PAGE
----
While it was a little bumpy, your cross-functional team managed to launch the project. After the project, you decide you want to host a post-mortem to evaluate how it went. You set up a one-on-one with the team member who you felt caused some of the roadblocks.
In that meeting, you ask a lot of questions about the team member’s evaluation of how it went. You learn in that meeting that the team member was juggling multiple workstreams across multiple teams. Because of this, you learn the team member was battling burnout while balancing priorities.
Instead of negative feedback, you reiterate how you are a team player, regardless of what team you sit on. You decide to share that some of the hiccups with the project impacted your work.
But because you have another cross-functional project coming up with the same team member, you ask them to share with you when they’re overwhelmed. You share this feedback with your manager and ultimately, you get another person to join the team to help manage workloads.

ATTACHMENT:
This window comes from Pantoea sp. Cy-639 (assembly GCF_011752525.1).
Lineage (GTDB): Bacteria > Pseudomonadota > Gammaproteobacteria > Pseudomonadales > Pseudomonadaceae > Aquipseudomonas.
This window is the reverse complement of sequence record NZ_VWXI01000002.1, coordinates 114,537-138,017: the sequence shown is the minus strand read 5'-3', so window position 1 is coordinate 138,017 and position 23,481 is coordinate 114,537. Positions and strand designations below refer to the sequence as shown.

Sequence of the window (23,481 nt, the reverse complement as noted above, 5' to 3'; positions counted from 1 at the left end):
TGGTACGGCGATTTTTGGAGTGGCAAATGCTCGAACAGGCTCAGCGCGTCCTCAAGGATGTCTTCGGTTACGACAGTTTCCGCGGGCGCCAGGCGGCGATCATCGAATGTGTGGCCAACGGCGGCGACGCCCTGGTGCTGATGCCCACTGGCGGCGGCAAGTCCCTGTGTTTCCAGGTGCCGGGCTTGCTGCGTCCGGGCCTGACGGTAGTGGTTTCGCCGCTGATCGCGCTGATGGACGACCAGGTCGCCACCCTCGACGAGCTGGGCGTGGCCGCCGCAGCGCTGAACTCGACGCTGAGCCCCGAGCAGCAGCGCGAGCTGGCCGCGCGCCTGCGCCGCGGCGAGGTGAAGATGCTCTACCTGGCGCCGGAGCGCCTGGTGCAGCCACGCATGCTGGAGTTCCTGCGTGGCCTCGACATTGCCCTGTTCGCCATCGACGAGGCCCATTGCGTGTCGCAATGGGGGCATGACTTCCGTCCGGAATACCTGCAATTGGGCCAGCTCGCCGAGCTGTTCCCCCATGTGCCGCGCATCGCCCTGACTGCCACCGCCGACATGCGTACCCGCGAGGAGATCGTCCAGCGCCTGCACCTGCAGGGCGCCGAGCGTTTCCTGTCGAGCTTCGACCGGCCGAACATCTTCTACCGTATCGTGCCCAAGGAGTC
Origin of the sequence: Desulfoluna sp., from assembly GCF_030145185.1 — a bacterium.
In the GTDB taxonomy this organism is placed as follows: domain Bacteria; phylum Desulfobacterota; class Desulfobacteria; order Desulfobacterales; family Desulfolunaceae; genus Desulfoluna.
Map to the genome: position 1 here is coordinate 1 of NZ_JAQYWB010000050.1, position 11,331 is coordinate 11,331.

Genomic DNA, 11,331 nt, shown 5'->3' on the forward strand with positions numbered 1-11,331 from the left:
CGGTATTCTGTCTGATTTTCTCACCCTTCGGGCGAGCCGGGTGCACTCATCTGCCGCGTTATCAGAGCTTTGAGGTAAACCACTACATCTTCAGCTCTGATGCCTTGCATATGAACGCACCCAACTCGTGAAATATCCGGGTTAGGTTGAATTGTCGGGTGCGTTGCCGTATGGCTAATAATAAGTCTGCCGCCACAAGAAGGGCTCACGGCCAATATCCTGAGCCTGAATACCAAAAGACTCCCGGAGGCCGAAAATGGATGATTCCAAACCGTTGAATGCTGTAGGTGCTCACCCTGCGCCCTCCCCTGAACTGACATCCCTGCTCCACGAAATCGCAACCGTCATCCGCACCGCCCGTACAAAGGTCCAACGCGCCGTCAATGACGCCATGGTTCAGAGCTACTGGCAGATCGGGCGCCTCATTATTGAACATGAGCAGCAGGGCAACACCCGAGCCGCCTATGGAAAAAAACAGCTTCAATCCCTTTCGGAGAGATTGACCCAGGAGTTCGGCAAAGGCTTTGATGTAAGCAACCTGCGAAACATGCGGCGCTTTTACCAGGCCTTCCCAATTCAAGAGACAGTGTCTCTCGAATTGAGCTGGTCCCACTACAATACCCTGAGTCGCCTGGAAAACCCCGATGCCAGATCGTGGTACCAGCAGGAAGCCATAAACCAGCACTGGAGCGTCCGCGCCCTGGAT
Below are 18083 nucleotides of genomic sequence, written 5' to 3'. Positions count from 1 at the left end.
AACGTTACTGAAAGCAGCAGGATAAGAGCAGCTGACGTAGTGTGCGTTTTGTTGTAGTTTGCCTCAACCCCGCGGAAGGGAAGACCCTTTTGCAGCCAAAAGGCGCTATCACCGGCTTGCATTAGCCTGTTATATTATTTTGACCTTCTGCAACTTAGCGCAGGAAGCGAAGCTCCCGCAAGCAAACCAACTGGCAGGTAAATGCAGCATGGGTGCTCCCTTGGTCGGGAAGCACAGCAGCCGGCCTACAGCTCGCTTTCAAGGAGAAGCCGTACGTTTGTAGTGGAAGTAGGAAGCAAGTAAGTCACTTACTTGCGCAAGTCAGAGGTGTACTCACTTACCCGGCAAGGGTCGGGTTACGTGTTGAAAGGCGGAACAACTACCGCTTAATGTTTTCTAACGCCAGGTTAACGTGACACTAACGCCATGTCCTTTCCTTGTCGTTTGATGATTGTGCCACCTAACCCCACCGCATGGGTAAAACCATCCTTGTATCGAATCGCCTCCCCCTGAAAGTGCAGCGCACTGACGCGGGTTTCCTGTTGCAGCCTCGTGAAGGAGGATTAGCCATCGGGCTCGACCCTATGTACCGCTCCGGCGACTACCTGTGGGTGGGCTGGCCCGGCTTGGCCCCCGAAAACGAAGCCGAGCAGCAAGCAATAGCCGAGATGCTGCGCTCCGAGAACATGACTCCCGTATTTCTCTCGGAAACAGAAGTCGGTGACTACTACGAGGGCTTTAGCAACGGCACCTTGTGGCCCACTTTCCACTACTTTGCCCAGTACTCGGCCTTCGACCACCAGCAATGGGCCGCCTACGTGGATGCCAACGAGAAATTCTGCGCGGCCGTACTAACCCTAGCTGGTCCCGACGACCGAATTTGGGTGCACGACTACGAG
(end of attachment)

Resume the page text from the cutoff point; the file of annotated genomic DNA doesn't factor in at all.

What to keep in mind when giving feedback to coworkers
Here are five things to keep in mind when giving feedback to coworkers.
- When to give positive feedback
Knowing when to give positive feedback is half the battle. Common instances which warrant recognition are
- when you’ve noticed your colleague demonstrate exceptional skills
- when they’ve achieved a personal goal or
- when they’re in need of encouragement
Keep in mind that reasons for giving feedback should be measured based on the individual, not on the size of the achievement.
For example, let’s say you’ve been coaching a junior colleague on their public speaking skills. It’s important to recognize the positive points of their performance after their first presentation. They might still need to work on things. But positive feedback can give them the encouragement they need to keep practicing.
When formulating your feedback, it’s best to use examples and describe exactly what you found to be positive about their performance. For example, instead of simply telling them they’re good at resolving conflicts, explain how impressed you were with the way they mediated a conflict between two colleagues.